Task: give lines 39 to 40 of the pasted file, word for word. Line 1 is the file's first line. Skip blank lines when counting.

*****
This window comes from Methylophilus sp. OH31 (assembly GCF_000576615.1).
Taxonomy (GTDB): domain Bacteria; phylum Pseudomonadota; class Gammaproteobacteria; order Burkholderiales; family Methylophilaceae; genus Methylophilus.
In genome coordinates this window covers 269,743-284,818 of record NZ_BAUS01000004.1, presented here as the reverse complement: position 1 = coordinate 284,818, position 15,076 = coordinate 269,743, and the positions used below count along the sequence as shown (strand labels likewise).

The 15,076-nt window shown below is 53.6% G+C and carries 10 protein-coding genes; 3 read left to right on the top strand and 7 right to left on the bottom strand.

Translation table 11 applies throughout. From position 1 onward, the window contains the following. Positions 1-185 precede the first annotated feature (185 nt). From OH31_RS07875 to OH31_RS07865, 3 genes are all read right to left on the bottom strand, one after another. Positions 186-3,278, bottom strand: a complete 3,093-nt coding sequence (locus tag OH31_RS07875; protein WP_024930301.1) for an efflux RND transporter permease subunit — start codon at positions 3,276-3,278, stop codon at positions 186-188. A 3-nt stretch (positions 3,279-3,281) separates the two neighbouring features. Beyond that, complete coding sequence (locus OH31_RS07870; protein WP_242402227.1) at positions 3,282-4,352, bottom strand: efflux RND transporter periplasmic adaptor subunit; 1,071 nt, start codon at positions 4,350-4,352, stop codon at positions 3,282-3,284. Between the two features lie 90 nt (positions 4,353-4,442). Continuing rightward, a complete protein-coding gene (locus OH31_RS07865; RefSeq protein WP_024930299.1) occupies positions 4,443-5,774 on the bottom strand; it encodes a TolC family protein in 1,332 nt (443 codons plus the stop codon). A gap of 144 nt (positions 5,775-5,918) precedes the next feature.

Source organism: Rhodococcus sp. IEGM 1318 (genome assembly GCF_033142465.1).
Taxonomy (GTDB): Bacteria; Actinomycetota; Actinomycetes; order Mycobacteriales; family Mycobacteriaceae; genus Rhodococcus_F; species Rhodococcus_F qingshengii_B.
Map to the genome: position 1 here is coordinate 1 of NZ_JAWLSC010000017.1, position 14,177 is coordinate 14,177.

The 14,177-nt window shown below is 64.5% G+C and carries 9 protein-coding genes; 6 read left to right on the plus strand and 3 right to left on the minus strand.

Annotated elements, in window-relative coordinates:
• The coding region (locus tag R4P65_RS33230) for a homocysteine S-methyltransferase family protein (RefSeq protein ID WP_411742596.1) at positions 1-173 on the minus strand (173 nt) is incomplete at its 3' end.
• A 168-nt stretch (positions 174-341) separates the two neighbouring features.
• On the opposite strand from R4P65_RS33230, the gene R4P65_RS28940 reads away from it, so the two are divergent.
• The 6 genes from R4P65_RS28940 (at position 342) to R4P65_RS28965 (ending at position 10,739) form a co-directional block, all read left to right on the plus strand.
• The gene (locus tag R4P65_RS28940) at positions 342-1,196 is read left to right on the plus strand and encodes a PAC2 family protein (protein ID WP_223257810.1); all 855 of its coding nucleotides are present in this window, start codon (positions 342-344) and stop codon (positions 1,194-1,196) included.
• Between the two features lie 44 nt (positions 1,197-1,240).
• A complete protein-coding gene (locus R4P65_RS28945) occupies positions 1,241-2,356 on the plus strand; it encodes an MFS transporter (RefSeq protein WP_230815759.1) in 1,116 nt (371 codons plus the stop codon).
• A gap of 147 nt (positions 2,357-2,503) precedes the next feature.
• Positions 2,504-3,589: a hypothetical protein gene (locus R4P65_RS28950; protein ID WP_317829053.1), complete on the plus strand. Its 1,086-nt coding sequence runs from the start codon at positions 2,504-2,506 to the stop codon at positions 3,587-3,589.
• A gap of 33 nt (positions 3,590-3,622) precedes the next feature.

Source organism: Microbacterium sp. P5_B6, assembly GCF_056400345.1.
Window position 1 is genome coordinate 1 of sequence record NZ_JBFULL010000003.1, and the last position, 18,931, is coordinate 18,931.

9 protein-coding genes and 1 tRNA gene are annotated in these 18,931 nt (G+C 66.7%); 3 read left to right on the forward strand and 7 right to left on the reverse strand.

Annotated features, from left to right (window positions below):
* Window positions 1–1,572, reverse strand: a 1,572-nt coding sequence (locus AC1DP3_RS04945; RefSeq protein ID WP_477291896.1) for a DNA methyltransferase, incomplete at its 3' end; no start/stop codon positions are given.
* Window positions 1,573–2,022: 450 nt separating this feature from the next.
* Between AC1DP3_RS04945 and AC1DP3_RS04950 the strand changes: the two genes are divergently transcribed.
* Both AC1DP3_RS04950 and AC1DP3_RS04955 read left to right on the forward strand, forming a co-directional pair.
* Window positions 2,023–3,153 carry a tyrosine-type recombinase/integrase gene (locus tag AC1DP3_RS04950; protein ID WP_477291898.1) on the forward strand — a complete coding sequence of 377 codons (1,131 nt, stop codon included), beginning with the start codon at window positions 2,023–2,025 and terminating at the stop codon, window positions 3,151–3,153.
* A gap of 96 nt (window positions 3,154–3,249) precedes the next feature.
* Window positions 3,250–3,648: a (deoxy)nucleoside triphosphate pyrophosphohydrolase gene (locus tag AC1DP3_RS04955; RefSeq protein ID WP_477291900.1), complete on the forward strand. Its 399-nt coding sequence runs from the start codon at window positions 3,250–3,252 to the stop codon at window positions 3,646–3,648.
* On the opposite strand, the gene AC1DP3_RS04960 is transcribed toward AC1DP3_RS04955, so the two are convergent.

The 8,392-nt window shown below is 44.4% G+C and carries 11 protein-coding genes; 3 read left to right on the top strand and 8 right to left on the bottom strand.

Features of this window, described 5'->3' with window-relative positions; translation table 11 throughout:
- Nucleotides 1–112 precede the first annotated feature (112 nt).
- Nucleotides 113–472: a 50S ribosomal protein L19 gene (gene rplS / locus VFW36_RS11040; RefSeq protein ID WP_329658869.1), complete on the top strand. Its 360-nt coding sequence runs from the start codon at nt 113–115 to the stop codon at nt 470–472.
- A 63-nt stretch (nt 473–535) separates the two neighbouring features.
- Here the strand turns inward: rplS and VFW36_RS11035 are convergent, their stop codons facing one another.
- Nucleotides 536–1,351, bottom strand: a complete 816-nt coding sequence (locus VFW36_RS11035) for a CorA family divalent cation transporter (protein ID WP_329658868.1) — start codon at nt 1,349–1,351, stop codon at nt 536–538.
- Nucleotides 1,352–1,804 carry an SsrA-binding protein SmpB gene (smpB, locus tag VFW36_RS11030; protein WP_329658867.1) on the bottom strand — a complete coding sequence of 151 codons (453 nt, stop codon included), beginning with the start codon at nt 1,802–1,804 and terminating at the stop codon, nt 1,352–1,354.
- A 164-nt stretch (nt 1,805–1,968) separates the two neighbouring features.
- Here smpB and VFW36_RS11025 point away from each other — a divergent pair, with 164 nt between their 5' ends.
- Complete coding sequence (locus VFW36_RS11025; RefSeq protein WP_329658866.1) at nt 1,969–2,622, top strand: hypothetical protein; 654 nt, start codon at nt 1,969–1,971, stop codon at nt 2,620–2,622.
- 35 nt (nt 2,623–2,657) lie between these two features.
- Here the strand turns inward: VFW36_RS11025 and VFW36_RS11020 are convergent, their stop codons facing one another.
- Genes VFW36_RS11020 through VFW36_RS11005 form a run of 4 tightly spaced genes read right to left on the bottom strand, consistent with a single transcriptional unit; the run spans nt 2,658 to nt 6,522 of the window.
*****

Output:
- Nucleotides 536–1,351, bottom strand: a complete 816-nt coding sequence (locus VFW36_RS11035) for a CorA family divalent cation transporter (protein ID WP_329658868.1) — start codon at nt 1,349–1,351, stop codon at nt 536–538.
- Nucleotides 1,352–1,804 carry an SsrA-binding protein SmpB gene (smpB, locus tag VFW36_RS11030; protein WP_329658867.1) on the bottom strand — a complete coding sequence of 151 codons (453 nt, stop codon included), beginning with the start codon at nt 1,802–1,804 and terminating at the stop codon, nt 1,352–1,354.